Music is an important expression of delight and devotional feeling within the worship at St Peters, where, along with most of Christendom, we also sing the words of our faith. 

The English Hymnal and Hymns Ancient & Modern New Standard form the staple diet of our sung prayer and praise, alongside Plainsong, Taize chant, Worship Songs and those popular hymns from the past we affectionately call 'Golden Oldies'. 

The congregation sing the liturgy at the Parish Eucharist, and Choral Evensong is a happy mix of music for all.

Instrumentalists from our church family and friends enliven major festivals, and the informal Christmas Orchestra is a feature at our annual Festival of Lessons & Carols.

St Peter's, Freshfield 
The oldest in this area, this church
 was built in 1746 to replace a chapel
 which had been abandoned because of
 the encroachment of the sea. It has an
 average Sunday morning family service
 congregation of 220. There are 188
 people on its Electoral Roll, 156 of
 whom live within the parish. The
 present incumbent is Canon Norman
 Carter. He has no full-time assistants
 but is helped by one other priest and 
 two lay-readers.
                                       
 St.Peter's is quiet and peaceful,
 You want to whisper there.
 A stained glass window towers above the altar.
 A gold cross stands proudly in front.
 The lectern is a carved eagle.
 Banners hang silently round the church
 A star light glitters in the chapel of rest.
Louise and Sandra (aged 10)in 1984
From:  http://www.bbc.co.uk/history/domesday/dblock/GB-328000-408000/page/10 

 

The information below was supplied by Philip Lowe,  choir master and one time church warden

I believe the FORMBY church to which you refer is St. Peter's in Green Lane, Formby, otherwise known as the Ancient Chapelry of St. Peter, Formby.

[ . . . ] The old building which it replaced stood on the site stood on the site of the present St Luke's chirch and dated back to ca.1200.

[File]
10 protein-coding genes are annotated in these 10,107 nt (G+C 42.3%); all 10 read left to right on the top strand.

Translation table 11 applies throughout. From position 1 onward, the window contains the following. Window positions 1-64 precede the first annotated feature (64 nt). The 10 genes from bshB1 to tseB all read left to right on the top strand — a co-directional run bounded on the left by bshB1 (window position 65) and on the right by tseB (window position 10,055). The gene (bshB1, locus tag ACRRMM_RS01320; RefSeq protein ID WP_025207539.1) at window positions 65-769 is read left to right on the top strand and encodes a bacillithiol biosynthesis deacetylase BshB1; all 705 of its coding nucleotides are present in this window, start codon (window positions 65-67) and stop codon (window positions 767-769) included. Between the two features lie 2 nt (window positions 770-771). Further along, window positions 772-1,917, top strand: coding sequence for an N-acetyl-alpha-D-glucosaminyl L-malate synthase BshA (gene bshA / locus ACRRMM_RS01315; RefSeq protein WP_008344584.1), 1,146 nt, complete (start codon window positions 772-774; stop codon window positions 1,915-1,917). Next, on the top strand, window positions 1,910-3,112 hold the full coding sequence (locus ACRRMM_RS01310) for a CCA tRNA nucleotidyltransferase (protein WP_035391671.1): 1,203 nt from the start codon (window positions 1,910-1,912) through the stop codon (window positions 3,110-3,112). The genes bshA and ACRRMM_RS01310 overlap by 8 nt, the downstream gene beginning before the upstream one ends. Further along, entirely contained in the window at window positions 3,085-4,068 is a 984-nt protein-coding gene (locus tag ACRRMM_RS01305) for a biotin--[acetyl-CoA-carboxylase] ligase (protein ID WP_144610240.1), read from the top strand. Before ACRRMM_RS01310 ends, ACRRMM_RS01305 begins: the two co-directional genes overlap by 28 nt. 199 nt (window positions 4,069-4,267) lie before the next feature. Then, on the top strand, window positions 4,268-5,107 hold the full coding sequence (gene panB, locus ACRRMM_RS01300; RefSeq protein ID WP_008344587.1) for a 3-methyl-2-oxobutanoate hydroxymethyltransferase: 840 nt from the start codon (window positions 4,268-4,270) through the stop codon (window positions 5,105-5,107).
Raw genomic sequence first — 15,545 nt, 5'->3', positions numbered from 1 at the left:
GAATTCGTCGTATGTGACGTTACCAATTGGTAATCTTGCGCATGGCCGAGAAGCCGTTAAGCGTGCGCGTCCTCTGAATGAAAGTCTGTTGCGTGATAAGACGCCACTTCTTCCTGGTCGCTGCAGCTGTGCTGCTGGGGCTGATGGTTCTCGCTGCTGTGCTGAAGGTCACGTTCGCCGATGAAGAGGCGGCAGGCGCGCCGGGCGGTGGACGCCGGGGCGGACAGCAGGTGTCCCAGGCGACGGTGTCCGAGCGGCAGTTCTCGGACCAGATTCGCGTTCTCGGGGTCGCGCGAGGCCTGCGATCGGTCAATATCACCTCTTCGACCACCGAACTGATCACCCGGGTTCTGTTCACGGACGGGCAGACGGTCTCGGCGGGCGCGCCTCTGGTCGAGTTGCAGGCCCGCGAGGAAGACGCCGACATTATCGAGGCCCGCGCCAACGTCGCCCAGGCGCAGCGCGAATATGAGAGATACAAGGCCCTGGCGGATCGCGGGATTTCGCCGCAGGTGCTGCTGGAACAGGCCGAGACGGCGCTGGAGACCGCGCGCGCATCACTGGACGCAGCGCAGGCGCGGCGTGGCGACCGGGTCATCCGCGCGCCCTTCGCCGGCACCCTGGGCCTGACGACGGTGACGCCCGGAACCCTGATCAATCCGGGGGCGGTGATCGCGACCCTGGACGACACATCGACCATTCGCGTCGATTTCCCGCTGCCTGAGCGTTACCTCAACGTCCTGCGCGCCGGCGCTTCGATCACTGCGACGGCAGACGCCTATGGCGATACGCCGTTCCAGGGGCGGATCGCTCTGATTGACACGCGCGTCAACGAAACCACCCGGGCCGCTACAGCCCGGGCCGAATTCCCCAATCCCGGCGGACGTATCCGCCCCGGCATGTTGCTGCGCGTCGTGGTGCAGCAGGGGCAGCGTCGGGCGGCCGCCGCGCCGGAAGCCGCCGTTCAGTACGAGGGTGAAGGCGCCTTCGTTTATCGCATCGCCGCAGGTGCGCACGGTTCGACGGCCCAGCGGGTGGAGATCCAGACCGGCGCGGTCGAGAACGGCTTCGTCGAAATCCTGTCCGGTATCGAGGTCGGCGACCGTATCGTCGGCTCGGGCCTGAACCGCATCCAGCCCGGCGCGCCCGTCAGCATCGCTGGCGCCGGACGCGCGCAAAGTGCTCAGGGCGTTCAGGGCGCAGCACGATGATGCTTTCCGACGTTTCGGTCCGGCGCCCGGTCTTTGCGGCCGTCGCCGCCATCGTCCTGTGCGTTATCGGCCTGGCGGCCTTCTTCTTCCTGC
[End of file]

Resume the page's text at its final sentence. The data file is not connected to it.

was built by or connected with the monks of Cockersand Abbey on the Ribble estuary.  From some old accounts I know it had bells and box pews which were rented, including a gallery.  No information about the design of the church has yet been found by present members of the congregation.

A previous church stood on the site of St Luke's but was overcome by a sandstorm.  The congregation took some of the stone and the sundial and coat of arms and went inland away from the storms to build St Peter's.

St. Luke's was provided for the increasing  population and for the anticipated visitors to the seaside resort, a  hotel and promenade having been recently built. The resort, however, never "took  off" but the church is thriving.

 

I believe that the previous site of St Peter's was reused at a later date upon which to build St Luke's, St Peter's having been rebuilt further inland, presumably to reduce the risk of a similar occurrence of flooding, or worse. This would seem to follow from what you said about St Luke's being built to accommodate increased numbers of worshippers, rather than initially being a private chapel.

 

St. Luke's have a website http://stlukes.merseyside.org

ACCESS

Map reference

The church is located at OS grid reference SD2992708273 (Lat/Lon 53.566364,-3.059528). You can see this on maps provided by:


Please see our  Home Page  for important copyright notice

Up Arrow

-----------------

email logo

SEARCH THIS SITE

PicoSearch

 

 

  Help

This site has been constructed by, and remains the copyright of, its authors,
Edwin and Sheila Macadam,

Shelwin, 30, Eynsham Road, Botley,
Oxford OX2 9BP
July 2001 -